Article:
Response to Christopher Columbus’ Four Voyages
By Amanda MacLean
The other night I had dinner with some friends of mine in a church small group. One fellow had brought an Indian dessert that turned out to be a big hit – a mixture of crushed almonds with butter and sugar that was, as one person commented, “Delicious and nutritious.” We all wanted to know what this dessert was called, but our friend couldn’t remember its foreign name. So Jeremiah, who is sort of the leader of our group and happened to be appropriately sitting at the head of the table, declared, “In honor of the history of exploring new territories and naming places that already have names, I hereby call this dessert…America.”
His wisecrack made everyone laugh. However, I think it struck me in a different way than it did the others, as I had spent a good portion of that day reading Columbus’ Four Voyages. This very issue prevailed in my thoughts as I read the text. Columbus was on a mission – one that was both personal and national in scale. On the personal side, he aimed at exploring new territories and proving his own cosmographical theories. He was also there to lay claim to new territories for Spain and wield its imperialistic powers against other, competing empires.
In today’s American cultural consciousness, it seems that imperialism is generally perceived as an archaic and perhaps barbaric practice. As part of a democratic republic that emphasizes individual freedoms and separation of church and state, it doesn’t appear that the current generation is interested in making the United States an empire in any overt way. Yet many wonder if we have not abandoned this explicit sort of imperialism for another, more sneaky type. With the U.S. military having occupied Iraq and Afghanistan for nearly the last decade, large portions of the population have seriously questioned and accused the motivations of our national government. Do we simply see ourselves as the democratic big brother of every other nation in the world? Is there really a threat of terror that we are trying to defend ourselves against, or are we just trying to spread our own model of democracy in a militaristic way? Are we occupying the Middle East to exploit it for its resources?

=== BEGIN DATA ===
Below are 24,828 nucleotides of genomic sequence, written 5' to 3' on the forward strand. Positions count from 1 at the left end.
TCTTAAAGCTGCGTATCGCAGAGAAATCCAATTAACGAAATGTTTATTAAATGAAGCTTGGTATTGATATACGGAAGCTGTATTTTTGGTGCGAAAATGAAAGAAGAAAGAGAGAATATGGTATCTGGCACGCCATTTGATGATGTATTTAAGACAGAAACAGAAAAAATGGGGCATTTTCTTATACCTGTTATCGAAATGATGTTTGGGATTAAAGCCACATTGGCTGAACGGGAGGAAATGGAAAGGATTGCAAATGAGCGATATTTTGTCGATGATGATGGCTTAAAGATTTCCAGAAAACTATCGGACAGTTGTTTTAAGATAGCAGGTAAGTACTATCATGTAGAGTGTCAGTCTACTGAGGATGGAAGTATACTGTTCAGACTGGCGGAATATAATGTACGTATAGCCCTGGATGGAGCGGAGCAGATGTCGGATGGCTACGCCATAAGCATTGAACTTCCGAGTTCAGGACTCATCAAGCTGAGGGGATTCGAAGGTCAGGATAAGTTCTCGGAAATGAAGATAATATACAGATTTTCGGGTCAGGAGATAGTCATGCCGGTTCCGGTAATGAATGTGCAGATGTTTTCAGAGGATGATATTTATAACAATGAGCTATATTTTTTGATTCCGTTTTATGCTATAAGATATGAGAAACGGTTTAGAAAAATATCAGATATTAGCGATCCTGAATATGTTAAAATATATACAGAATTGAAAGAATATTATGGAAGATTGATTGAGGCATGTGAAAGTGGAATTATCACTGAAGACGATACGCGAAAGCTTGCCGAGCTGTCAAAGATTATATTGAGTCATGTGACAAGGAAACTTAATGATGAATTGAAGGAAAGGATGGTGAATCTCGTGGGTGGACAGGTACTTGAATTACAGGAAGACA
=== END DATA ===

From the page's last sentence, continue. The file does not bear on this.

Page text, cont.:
Most people have some opinion or idea of how they feel about these questions, but I’ve never been certain about what I think. It does seem certain to me, however, that throughout history, powerful people have always found some way of conquering those more weak and vulnerable around them. Other classes of animals attack and devour other species for their own survival; ours seems to be the only one that attacks and devours within its own. Could it be that conquest, whether it’s in the name of science, religion or political power is something that simply runs through the veins of the human race? However we choose to label or justify acts of domination, both our nation and countless other great empires have a rich history of it. I sometimes wonder if we all, as humans, simply cannot help ourselves.